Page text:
Giving Her What She Needs
“I told Daddy to shave his chest and grow breasts that could give me delicious milk like yours,” my daughter informed me when I returned home from a conference.
M. is currently three-and-a-half and we are in the midst of a long, slow weaning. Though I sometimes despair she is a nursaholic, I see the irony of my frustration. When M. was born, my milk never came in. Like many of the women who have shared their stories, I watched her “nurse” for five days, sucking at nothing with what many consultants pronounced a “beautiful latch.” Jaundiced and dehydrated, Mira ended up in the PICU and we found ourselves in the middle of a nightmare.
I remember crying when the nurse fed her formula, because the lactation consultant had referred to it as “poison.” I pumped while we watched her in the light box receiving treatment to remove the bilirubin from her jaundiced body, and my milk formed a film at the bottom of two vials. I can’t describe the shame and insufficiency that flooded me when the nurse said, “that’s ALL you got - ?!?” How could my body not provide her with this “natural” nourishment? The thought that I had watched her slowly wither away, believing I was nurturing her, still terrifies me.
We returned home and launched rounds of pumping and nursing and charting and SNSing to try to establish a flow. It took M. 45 minutes to feed. I pumped for 25 minutes after that, while my partner syringe-fed her an earlier pump plus inches of pasteurized milk from a milk bank. Then we had a 15-20 minute window before we began the cycle again. We did this for four weeks, around the clock, except for one two-hour stretch at night. We were like bots.
I prayed that my pump would match the amount of milk M took from Dave. If I could pump more than she drank from the jars, we could stop our insane routine. I found myself begging Dave to give her only a little so that my supply might catch up. Caretaking my breasts was replacing caring for her. The milk others had seemed magical – an easy flow that responded to their babies’ needs. I fantasized that one day I could hold my baby to my breast and trust that my body was giving her what she needed. Then, I would be the mother she deserved. In my haze, nursing had become mothering.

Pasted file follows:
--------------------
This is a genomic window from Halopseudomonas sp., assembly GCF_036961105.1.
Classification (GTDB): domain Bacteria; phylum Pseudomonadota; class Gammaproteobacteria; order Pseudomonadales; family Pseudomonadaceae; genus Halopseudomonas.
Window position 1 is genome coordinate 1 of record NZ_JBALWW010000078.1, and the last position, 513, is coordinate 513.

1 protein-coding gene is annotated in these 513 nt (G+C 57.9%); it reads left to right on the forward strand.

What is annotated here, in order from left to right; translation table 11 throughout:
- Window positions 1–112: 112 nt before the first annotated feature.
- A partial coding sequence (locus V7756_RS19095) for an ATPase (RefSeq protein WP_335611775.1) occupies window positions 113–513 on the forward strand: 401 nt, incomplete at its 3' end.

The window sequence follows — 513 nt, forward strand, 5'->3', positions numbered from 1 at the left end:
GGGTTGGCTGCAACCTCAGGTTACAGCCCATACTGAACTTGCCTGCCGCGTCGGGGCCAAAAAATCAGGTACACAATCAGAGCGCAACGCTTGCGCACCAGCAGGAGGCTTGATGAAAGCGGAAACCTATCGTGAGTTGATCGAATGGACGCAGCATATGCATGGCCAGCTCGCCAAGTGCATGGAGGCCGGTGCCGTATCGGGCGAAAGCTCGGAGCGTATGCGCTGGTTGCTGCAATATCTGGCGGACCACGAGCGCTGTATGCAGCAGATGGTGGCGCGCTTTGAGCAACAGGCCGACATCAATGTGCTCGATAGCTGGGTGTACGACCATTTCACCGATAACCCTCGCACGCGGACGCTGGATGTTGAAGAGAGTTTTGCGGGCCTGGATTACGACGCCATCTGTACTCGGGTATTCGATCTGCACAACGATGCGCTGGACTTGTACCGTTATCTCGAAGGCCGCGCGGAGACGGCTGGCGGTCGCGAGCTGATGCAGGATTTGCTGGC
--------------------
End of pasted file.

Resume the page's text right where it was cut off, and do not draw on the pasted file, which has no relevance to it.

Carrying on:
Finally, our doctor shared I could take Reglan. Why didn’t she mention this sooner - ? We watched my vials of pumped milk get larger by the hour. After five days, we stopped visiting the milk bank – which never charged us for the milk M drank.
I stayed on Reglan for 18 months and let M. nurse whenever she wanted. At the supermarket…? She must be hungry – nutrition was the most important thing, right? Fussy in the middle of the night - ? I thought of her in the lightbox and pulled open my nightgown. Once I literally ripped my dress open to feed her, terrified the 15-minute car-ride home would throw off my supply.
Proponents say nursing is “free” but I am grateful to Sarah Blackwood and others for pointing out that women’s time is not free. The book I have been writing and my social life and sleep and sometimes my sanity came second to feeding my daughter, on the dot, for two years. That was my choice – my privilege, really. When, after her second birthday, I ventured out without her for more than three hours at a time, I felt light. Also: I could wear dresses again!
M discusses nursing a lot. The second time I tried to read her Maggie’s Weaning, La Leche League’s children’s book, she threw it across the room. “No!! That is NOT a good book!” On a sick day, she informed my right breast that it had a fever and shouldn’t touch the left one. “Don’t share your germs, breast,” she remonstrated gently. She used to “pretend nurse” from Dave and then nurse for real from me. Then she’d pretend one breast was mommy and the other was her dad: she’d pretend nurse from the dad-breast and then nurse for real from “mom.”
About three months ago, a flight attendant shouted at me for breastfeeding on the plane. Suddenly, I became the center of attention. I wanted to sink into the floor when a man weighed in that the flight attendant was “well within her right” and that if I didn’t want to adhere to Delta’s rules, I could always “drive and not fly.” He knew how to calm a child without needing to resort to breastfeeding, he explained – implying that her cries spoke volumes about my deficient parenting.
The pendulum had swung the other way. Nursing wasn’t mothering any more – now, it apparently meant I was a failed mother. I remain furious at him – since when were those who don’t nurse entitled to make rules about feeding children? (Since always, maybe…) But my encounter shocked me into recognizing I was no longer really feeding my baby. And that I could give her what she needed without using my breasts. I wish I’d known that all along.